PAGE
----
Hyper-Local News Versus National News

Hyper-local journalism is getting jumpstart in communities nationwide with the new website, Patch.com. The site provides communities a forum for sharing local events, photos, and announcements that are specific to that region. Searchable by state, city, or zip-code, the site assigns each region a “patch” that is covered by the site. What truly drives the site, however, is the content that is determined entirely by members of the community. A group of professional editors run the site and monitor each patch, but the content comes directly from the people. Anyone can post a blog in their community’s patch or sign up their local business to be advertised on the site. This collaborative format is the driving force that brings communities together and keeps them informed in a fun, interactive way.

Patch.com is a forward-thinking site in the sense that it recognizes two very important trends in journalism. 1. That individual journalists are becoming obsolete; and 2. The importance of local news. Anyone can blog now, anyone can take a picture and share it, often faster than any media outlet can. With today’s technology anyone has the power to share information with millions in the matter of seconds. Anyone can be a “journalist”.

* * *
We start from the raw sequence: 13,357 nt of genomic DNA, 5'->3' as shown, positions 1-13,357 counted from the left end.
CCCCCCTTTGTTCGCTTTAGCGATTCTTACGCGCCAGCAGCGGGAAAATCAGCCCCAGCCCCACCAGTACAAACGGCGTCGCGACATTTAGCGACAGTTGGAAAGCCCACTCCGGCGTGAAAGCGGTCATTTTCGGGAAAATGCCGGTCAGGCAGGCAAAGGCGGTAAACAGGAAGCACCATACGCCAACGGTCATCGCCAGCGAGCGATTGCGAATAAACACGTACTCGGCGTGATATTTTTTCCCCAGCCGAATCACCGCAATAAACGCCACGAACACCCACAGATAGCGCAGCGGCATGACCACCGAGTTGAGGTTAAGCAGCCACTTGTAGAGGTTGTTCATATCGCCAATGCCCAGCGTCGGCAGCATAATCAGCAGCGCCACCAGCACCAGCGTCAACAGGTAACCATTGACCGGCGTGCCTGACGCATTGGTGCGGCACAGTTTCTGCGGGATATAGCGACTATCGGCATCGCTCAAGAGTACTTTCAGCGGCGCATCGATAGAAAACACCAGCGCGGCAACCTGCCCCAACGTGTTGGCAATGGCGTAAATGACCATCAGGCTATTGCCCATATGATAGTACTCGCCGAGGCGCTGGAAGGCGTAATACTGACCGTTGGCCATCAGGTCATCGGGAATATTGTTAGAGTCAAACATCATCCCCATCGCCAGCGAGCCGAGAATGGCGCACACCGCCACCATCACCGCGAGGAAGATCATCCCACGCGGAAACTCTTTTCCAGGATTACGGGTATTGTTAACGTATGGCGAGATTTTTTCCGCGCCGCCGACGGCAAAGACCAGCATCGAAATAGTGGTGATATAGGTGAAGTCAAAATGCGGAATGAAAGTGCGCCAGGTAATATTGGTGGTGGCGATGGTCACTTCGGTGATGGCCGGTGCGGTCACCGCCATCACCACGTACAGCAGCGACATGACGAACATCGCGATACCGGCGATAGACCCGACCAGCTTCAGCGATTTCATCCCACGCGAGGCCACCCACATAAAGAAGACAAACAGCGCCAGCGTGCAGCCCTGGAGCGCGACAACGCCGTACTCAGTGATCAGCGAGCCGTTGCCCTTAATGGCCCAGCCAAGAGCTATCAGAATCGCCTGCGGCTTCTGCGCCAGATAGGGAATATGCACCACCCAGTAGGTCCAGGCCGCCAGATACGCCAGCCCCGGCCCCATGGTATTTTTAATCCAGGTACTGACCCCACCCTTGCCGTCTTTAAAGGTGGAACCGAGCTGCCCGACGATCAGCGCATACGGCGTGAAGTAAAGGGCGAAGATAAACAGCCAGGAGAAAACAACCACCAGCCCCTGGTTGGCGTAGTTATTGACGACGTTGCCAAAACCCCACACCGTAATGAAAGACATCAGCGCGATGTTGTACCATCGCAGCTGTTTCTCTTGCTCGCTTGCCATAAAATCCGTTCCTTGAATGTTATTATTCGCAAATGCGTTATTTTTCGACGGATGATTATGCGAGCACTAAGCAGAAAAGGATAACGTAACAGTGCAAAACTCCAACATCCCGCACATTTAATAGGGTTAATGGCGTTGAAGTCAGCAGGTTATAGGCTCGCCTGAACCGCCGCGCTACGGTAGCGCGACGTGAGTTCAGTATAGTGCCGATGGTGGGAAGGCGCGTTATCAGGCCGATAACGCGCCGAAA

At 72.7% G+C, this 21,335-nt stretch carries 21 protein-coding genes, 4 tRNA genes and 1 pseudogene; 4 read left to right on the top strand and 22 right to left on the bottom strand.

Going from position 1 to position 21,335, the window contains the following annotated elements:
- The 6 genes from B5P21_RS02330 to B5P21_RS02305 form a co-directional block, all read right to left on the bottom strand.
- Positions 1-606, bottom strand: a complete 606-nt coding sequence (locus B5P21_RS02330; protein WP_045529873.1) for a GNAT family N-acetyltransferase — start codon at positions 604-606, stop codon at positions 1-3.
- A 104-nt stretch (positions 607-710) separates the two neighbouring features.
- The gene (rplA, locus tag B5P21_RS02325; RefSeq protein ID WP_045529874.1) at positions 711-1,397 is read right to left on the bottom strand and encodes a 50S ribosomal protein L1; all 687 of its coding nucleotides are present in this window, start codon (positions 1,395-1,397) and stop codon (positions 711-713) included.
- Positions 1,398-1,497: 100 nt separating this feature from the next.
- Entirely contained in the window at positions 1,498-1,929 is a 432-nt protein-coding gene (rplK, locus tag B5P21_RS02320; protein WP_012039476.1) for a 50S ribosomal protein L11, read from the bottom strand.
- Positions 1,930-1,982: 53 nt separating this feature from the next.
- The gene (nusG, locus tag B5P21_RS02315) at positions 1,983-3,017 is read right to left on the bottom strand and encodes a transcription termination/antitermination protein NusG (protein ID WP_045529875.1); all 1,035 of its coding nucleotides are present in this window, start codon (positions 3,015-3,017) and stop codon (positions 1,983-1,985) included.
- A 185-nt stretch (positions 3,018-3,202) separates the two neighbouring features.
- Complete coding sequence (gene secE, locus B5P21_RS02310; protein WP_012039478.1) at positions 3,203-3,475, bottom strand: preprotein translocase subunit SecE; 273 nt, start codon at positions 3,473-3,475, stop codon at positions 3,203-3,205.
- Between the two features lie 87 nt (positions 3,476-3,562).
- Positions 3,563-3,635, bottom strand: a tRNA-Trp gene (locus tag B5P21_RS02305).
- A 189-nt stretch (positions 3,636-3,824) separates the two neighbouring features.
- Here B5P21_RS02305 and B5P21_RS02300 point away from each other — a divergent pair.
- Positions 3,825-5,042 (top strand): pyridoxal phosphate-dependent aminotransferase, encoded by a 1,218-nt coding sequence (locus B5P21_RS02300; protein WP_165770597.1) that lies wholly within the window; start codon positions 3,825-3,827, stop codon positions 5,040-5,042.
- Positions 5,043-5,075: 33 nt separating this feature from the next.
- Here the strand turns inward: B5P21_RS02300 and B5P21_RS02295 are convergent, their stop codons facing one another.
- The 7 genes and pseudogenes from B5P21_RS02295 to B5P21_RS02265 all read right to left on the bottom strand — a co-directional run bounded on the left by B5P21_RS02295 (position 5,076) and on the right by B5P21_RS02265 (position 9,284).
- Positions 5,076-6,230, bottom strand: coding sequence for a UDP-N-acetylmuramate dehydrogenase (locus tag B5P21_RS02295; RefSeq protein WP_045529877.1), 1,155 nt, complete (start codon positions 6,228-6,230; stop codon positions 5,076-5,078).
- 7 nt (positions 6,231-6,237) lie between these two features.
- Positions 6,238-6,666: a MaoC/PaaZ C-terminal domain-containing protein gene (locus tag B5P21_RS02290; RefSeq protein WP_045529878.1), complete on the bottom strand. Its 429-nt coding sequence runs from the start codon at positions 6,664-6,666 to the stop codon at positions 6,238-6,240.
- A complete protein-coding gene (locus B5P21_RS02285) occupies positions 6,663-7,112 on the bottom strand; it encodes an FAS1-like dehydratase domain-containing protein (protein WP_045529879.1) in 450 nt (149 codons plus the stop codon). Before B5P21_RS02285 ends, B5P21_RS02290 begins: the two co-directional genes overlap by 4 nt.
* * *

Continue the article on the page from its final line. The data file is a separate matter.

Now, thanks to the internet, we do not need thousands of small-town newspapers covering the same national event.  A small newspaper trying to cover a crisis in Syria will only lead to mediocre coverage and shoddy reporting as a result of lack of resources. Or they can take information from other media sources, but that defeats the purpose of online news for these stories. Regurgitating news on a smaller scale simply muddles the message and can have consequences when done poorly.

I am not undermining the importance of having competition in the media. On the contrary, I think it is the most important quality of the media that keeps it fair and balanced. If one outlet had a monopoly on the newspaper business their bias could ruin the very foundation or honest journalism. What I believe is best, and what Patch.com is doing quite well, is having a news outlet write about what they know. A local news website, writing about local news and interacting with the citizens of that community knows more about that community than any other outlet and is the ideal source of information for them. Let local news be the leading authority on local news, and let the leading authorities on Syria report on Syria.

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